How to Style a Bookcase {even if you don’t read}

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Haha! Vertigo Anyone? Sorry, I couldn’t resist. I have 33 more images to share with y’all and the sensible me would divide them up, but naaaaaahhh…(although, in the end, I did because I had about 50 images! One day I’ll do a separate post on libraries)

Once upon a time, bookcases were for books. Right? Well, they still are, of course, but sometimes, they aren’t. With the advent of kindle, etc. people are reading far fewer hard copy books and some people don’t read much in the way of books at all.  So, some bookcases are more decorative in nature or a wonderful way to display your treasures and collections and maybe a few books or a lot of books.

I’m going to list some ideas and then intersperse some of the photos within the list. Some of you may already know about some of this, but hopefully, I’ll give you some new info to ponder, as well. (please note, any uncredited photos, were left uncredited because I could not locate the original source.)

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So, here’s rule one on how to style a bookcase.
  • Don’t feel that you have to place all the books vertical. Mixing up the books both vertically and horizontally as it makes for more visual interest.

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Oh wait. Maybe that’s a little too interesting. (although, I have to say that the funky streak in me, kinda likes it.) That’s Nigella Lawson.  Yes, interesting is the word. Time for someone to have a tag sale! lol Alright, I’ll get serious now. [maybe] ;]

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 A detail of a bookcase belonging to Mimi Mortimer.

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lay books both horizontally and vertically

Wonderfully styled bookcase by Mark D. Sikes. Please notice how he has also layered his displays by placing a clock on top of some books and used Chinoiserie (my spell checker thinks that word should be trichinosis—lol!!!) blue and white ginger jars as bookends.

  • hi-light your beautiful collections!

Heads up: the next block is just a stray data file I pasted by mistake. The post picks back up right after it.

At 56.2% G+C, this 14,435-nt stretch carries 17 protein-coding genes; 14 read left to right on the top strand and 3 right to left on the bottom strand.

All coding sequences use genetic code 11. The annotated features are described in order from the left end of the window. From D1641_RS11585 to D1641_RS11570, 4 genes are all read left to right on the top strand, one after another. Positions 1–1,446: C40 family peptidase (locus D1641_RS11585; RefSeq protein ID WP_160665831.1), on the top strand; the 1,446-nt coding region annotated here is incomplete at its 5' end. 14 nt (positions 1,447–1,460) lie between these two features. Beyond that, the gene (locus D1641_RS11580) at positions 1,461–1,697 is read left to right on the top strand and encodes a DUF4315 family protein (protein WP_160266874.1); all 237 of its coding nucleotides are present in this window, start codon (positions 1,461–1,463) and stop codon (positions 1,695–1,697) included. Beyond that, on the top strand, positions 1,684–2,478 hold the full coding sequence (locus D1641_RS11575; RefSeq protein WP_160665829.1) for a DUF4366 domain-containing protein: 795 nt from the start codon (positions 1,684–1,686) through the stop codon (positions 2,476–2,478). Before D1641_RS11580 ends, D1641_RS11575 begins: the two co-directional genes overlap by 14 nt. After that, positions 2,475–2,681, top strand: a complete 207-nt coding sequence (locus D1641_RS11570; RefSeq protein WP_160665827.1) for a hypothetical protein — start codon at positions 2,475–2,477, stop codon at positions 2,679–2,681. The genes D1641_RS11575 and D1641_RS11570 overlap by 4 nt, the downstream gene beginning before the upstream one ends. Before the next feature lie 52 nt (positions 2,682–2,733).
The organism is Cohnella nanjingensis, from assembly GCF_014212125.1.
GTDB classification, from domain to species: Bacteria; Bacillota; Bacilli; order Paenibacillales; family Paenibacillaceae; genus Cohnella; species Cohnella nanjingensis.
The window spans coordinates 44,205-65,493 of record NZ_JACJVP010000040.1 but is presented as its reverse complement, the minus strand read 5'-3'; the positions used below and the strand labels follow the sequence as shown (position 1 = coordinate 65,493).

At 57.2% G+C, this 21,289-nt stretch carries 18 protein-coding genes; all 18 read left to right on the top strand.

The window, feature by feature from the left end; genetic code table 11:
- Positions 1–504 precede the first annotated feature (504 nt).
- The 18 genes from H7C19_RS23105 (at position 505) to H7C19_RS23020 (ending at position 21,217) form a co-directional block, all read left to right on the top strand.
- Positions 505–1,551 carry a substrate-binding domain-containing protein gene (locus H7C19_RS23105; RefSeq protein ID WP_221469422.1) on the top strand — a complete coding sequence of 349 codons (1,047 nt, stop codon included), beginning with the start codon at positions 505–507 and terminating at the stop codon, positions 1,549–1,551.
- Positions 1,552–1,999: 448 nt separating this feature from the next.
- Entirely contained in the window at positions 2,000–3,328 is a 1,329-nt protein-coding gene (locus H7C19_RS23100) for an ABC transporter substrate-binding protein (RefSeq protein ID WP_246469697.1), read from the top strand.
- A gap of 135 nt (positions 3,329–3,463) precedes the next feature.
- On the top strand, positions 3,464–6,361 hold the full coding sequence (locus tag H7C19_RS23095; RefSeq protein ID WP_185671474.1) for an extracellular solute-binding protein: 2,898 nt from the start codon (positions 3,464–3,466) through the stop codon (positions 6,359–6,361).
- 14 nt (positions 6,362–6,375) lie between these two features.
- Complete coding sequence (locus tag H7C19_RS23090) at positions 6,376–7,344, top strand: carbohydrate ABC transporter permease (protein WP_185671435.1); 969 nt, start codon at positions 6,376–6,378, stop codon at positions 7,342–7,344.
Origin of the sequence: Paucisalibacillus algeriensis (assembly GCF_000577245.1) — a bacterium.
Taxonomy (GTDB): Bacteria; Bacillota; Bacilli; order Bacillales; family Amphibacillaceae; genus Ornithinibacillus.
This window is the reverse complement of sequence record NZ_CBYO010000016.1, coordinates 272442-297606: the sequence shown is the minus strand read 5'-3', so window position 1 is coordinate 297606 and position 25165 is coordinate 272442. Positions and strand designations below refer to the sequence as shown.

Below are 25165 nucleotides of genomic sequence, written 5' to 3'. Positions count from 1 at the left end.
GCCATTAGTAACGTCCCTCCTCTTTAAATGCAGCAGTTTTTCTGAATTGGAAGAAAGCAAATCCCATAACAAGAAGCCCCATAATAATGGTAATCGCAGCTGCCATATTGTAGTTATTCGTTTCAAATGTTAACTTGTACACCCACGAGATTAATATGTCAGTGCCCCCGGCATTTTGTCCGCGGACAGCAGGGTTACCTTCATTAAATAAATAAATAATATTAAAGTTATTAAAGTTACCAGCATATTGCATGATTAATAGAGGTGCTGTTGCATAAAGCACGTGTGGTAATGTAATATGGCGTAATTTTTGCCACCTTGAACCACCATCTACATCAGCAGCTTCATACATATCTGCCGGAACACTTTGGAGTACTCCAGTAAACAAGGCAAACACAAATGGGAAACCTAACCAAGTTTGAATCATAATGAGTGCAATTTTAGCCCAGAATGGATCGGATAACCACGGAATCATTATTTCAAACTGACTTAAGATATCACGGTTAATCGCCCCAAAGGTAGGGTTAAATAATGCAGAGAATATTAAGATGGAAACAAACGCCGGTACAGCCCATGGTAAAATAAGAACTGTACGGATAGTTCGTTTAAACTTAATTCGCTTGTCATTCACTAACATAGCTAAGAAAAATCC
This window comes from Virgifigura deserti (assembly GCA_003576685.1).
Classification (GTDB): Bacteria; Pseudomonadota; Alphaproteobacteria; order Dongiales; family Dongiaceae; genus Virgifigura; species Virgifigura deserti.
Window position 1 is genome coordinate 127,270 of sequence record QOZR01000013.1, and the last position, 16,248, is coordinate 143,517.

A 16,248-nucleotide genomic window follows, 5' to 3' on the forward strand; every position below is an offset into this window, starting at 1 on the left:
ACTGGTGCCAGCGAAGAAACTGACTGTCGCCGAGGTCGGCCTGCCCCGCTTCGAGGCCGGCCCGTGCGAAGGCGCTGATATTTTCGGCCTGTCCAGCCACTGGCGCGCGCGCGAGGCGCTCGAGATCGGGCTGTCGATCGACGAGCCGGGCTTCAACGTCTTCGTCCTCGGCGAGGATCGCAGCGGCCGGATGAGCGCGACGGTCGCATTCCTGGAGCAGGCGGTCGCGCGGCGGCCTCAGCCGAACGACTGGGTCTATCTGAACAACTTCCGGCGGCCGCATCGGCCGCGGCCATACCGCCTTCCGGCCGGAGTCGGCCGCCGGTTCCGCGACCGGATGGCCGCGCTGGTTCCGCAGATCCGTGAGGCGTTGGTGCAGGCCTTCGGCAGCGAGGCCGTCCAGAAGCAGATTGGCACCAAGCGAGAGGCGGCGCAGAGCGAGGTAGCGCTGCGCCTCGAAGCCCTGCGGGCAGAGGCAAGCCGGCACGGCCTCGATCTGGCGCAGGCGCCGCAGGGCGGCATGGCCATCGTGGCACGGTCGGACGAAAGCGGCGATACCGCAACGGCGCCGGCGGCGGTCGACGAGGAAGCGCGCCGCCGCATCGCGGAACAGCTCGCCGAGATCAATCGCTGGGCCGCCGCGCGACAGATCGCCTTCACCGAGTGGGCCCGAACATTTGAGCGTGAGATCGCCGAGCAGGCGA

• use organic materials such as coral or driftwood, crystals or shells
  • group like with like
  • think composition of a whole entity
  • add art pieces either hung on the outside frame and/or as part of a composition
  • consider balance and form, texture and color.
  • layer books, objects and mirrors
  • do not overcrowd!

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Another wonderful Emily Henderson creation

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What a fun collection of colorful porcelain winged creatures. Feels very vintage.

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Fresh, modern  styling from South African designer  Kim Stephen.  But, is it me, or does that lamp  look photo-shopped onto the image?

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Total coincidence, but this is another very talented South African interior designer, John Jacob He has a fabulous portfolio which you might enjoy viewing. I love his organic decorating!

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 Above and below is a young fresh, modern home office by writer Ellie Somerville

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  • coordinate the books by color (for those with OCD– (Obsessive Color Disorder) 

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I bet she color codes her clothes too. I still love her. Windsor Smith!

colorful-vittsjo-shelvingThis could very well be a young woman’s first apartment. Ikea shelves spray painted yellow! Fun!

  • wrap your books in pretty paper for a unified look.

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  • Consider highlighting a color by painting a freestanding bookcase or painting the back of the shelves or using one primary color to tie the entire scheme together.